ACC Chapter: Grassroots Efforts Aim to Improve Care for ACHD Patients | Cardiology Magazine
Congenital heart disease (CHD) is the number one birth defect in the U.S., affecting nearly 40,000 of the nearly four million live births each year. These patients often require lifelong care, and as they reach adulthood, challenges are seen when transitioning from a pediatric cardiologist to an adult CHD (ACHD) specialist.
A study published earlier this year in the Journal of the American College of Cardiology found that gaps in cardiology care for ACHD patients are common, and first occur in patients who are around 19 years of age who are transitioning to adult services.1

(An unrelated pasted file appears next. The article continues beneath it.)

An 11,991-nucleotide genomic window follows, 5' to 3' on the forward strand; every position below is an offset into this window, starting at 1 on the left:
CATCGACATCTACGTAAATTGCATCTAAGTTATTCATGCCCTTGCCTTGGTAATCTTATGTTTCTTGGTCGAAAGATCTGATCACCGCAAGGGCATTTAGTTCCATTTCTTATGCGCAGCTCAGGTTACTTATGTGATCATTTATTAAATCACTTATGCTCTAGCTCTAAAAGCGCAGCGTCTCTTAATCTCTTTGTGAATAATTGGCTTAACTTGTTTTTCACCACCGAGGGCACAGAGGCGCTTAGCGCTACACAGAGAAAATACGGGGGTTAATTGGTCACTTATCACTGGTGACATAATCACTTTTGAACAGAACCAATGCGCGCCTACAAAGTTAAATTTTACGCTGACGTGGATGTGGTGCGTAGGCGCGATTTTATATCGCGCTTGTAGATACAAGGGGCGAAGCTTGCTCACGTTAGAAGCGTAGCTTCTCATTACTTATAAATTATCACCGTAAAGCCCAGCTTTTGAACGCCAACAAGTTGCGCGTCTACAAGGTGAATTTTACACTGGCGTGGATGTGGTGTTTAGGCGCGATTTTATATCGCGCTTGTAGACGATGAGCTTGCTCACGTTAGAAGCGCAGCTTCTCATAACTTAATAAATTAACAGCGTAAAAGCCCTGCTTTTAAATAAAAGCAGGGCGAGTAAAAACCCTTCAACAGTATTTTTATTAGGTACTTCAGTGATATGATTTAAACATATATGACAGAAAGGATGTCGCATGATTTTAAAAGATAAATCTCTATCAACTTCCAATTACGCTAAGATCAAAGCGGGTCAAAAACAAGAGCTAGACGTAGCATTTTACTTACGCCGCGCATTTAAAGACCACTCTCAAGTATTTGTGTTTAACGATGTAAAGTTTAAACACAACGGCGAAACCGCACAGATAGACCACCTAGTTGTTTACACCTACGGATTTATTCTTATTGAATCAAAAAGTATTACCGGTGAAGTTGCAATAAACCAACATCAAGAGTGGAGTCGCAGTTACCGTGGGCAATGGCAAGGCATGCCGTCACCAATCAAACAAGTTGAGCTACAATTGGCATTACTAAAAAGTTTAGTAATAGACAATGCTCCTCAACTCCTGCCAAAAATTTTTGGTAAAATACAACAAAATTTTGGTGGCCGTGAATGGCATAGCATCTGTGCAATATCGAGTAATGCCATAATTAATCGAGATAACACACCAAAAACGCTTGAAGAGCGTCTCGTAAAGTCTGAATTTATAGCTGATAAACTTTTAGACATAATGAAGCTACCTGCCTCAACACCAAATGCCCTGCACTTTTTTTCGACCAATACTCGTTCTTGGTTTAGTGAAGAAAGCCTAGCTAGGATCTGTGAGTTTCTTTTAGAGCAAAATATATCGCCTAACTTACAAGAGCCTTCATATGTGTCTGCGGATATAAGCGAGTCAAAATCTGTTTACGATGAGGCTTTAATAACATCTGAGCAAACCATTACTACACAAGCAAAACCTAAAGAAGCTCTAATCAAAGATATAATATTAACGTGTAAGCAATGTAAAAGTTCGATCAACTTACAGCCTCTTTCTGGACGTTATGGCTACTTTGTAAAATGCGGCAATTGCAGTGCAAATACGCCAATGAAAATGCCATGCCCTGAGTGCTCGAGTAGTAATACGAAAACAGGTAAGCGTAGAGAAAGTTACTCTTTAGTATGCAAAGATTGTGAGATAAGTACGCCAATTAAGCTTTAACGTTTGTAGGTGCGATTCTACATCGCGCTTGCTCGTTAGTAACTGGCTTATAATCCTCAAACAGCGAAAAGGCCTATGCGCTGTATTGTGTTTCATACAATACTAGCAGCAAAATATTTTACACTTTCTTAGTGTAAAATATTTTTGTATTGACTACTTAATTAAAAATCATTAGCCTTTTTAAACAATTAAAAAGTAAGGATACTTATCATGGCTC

Recognizing that these gaps in care exist, the ACC partnered with the Adult Congenital Heart Association (ACHA) last year to create the Provider Action for Treating Congenital Hearts (PATCH) program, which aims to create learning opportunities and collaboration between general cardiologists and ACHD specialists. The program includes regional teams of cardiologists across the continuum of care to help implement grassroots efforts to increase awareness of ACHD ACC/American Heart Association (AHA) care guidelines, increase patient access to ACHD-trained cardiologists and centers of excellence, create networking opportunities between ACHD specialists and cardiologists, provide ACHD patient resources to providers for distribution, and provide continuing medical education resources specific to the complex needs of the ACHD population.